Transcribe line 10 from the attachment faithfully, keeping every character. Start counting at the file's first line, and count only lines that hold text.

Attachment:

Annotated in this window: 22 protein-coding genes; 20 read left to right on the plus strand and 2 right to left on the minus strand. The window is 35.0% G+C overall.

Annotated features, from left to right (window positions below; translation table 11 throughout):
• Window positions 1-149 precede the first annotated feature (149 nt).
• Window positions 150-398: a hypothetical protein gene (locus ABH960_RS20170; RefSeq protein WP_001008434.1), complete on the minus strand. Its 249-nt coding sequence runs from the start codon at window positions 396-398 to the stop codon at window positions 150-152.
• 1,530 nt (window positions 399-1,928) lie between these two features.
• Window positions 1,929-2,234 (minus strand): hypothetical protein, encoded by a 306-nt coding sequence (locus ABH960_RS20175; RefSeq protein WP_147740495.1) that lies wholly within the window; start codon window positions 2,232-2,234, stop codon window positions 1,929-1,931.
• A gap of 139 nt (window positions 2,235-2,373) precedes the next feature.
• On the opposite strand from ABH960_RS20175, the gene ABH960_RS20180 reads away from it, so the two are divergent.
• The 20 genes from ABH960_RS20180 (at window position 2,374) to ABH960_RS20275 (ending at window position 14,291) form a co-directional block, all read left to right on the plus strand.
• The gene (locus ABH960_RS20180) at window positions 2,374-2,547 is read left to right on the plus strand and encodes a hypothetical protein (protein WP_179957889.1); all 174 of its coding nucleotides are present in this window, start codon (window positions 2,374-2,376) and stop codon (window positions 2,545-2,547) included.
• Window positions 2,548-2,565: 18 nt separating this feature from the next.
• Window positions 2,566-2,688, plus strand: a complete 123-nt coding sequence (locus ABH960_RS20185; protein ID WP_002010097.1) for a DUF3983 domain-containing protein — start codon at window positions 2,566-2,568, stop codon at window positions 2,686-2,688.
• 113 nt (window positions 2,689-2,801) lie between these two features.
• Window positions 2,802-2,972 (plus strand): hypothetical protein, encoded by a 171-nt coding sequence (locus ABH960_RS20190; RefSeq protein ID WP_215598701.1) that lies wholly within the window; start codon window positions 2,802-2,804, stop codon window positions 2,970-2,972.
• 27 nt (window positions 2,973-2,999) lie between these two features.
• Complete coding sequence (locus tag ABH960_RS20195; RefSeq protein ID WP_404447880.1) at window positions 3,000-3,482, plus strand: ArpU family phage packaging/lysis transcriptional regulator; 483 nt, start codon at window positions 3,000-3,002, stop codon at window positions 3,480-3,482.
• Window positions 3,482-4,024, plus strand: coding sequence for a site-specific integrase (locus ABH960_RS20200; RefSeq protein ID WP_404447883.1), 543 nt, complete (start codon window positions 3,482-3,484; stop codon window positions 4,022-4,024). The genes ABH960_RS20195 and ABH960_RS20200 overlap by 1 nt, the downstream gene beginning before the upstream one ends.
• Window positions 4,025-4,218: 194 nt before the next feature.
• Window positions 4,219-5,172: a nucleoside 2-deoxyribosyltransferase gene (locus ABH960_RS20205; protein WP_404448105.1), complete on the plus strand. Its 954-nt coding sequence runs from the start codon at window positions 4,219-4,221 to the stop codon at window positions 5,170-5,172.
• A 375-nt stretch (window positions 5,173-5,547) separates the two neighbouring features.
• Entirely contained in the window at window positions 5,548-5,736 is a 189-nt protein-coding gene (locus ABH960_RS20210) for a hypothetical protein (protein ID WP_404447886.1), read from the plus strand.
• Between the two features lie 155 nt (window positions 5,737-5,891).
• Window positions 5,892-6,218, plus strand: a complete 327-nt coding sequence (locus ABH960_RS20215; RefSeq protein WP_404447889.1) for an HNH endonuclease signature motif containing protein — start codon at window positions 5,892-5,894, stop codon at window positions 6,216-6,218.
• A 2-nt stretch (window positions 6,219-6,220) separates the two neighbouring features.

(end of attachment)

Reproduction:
• The gene (locus ABH960_RS20180) at window positions 2,374-2,547 is read left to right on the plus strand and encodes a hypothetical protein (protein WP_179957889.1); all 174 of its coding nucleotides are present in this window, start codon (window positions 2,374-2,376) and stop codon (window positions 2,545-2,547) included.